Background: Because other teams preferred college players or had questions about his signability, Maybin fell to the Tigers at No. 10 in the 2005 draft. He signed for $2.65 million after missing his first pro summer while negotiating the deal. The Tigers truly had no plans to promote Maybin to the big leagues in 2007. He turned 20 in April and performed well at high Class A Lakeland before losing one month of developmental time with a partial dislocation of his right shoulder, an injury that cost him the chance to play in the Futures Game. When Maybin was promoted to Double-A Erie in early August, Detroit general manager Dave Dombrowski said he was not among the candidates for a September callup. That changed quickly. Maybin crushed Eastern League pitchers during a scorching, four-homers-in-six-games tour. The Tigers needed a spark in the midst of a pennant race and summoned Maybin to the majors on Aug. 17. He debuted at Yankee Stadium and hit his first big league home run against Roger Clemens the next day. Inexperience, though, prevented his talent from emerging on a regular basis during his six-week stay. By the end of the season, he was being utilized primarily as a pinch runner. Maybin reported to the Arizona Fall League in order to get more at-bats, but his work there was curtailed by a slight left shoulder strain that was not believed to be serious. Maybin was the youngest player on his Fall League team, further evidence of how quickly he has advanced. The Tigers packaged Maybin and lefthander Andrew Miller, the sixth overall pick in 2006, and four other players to the Marlins at the Winter Meetings, landing third baseman Miguel Cabrera and lefthander Dontrelle Willis.
Strengths: Maybin remained remarkably composed throughout the year, a tribute to his makeup. Of course, it helps to have five-tool ability. He has plus-plus speed on the bases and was successful in all five of his steal attempts in the big leagues. He has a big frame and tremendous overall strength, which is evident in his incredible raw power to all fields. Still, he's not afraid to hit the ball on the ground. With his speed, that will mean plenty of infield singles, and he's comfortable taking pitches up the middle and into right field.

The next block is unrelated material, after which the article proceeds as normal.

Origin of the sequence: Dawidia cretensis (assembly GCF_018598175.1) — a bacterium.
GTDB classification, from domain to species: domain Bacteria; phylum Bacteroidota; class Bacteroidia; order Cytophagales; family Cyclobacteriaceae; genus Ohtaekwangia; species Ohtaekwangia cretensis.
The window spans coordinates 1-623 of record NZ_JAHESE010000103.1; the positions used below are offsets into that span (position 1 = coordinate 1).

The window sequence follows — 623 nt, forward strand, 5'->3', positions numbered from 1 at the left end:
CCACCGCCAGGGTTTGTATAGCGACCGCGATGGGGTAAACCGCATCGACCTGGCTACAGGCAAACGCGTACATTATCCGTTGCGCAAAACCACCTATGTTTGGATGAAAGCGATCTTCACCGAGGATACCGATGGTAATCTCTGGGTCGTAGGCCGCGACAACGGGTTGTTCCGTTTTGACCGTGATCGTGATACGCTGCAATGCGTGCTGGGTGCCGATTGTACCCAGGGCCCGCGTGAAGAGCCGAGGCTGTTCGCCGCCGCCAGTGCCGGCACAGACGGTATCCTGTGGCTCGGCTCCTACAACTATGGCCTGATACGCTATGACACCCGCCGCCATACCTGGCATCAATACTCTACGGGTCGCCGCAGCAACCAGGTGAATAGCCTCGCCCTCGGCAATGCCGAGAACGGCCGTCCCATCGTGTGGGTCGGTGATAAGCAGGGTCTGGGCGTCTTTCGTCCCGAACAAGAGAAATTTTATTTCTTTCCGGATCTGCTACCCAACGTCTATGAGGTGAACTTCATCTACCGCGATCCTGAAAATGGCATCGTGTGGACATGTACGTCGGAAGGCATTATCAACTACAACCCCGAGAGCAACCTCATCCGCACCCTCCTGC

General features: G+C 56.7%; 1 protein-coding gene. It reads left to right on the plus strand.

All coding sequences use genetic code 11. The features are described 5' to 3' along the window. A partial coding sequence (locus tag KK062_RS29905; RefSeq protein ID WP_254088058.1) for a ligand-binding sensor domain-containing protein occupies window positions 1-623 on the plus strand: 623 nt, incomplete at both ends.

Weaknesses: Maybin's time in the majors brought out some flaws in his game that should be corrected in time. He has trouble recognizing some breaking pitches, which partially explains his elevated strikeout totals. He takes some bad reads in the outfield, although his straight-ahead speed usually allows him to recover. He has good arm strength, but his throws lacked consistency and accuracy last year, perhaps a result of the midseason shoulder injury. Maybin struggled initially with the adjustment to left field—where he played in the majors, because of Curtis Granderson's presence in center—but should be a center fielder with the Marlins.The Future: All the tools are there for Maybin to be an all star who hits 20-25 home runs every year. The comparisons to Torii Hunter seem fair, and scouts highest on Maybin see him as a young Andre Dawson. He handled his struggles in Detroit with class and earned immediate respect from the team's veterans, which bodes well for his long-term success. He will be more experienced—and probably more successful—when he gets his next call to the majors. With no real center-field obstacle in Florida, Maybin should get an early and extended trial as the Marlins' regular.
|2007 Club (Class)||AVG||OBP||SLG||AB||R||H||2B||3B||HR||RBI||BB||SO||SB|
|Lakeland (Hi A)||.304||.393||.486||296||58||90||14||5||10||44||43||83||25|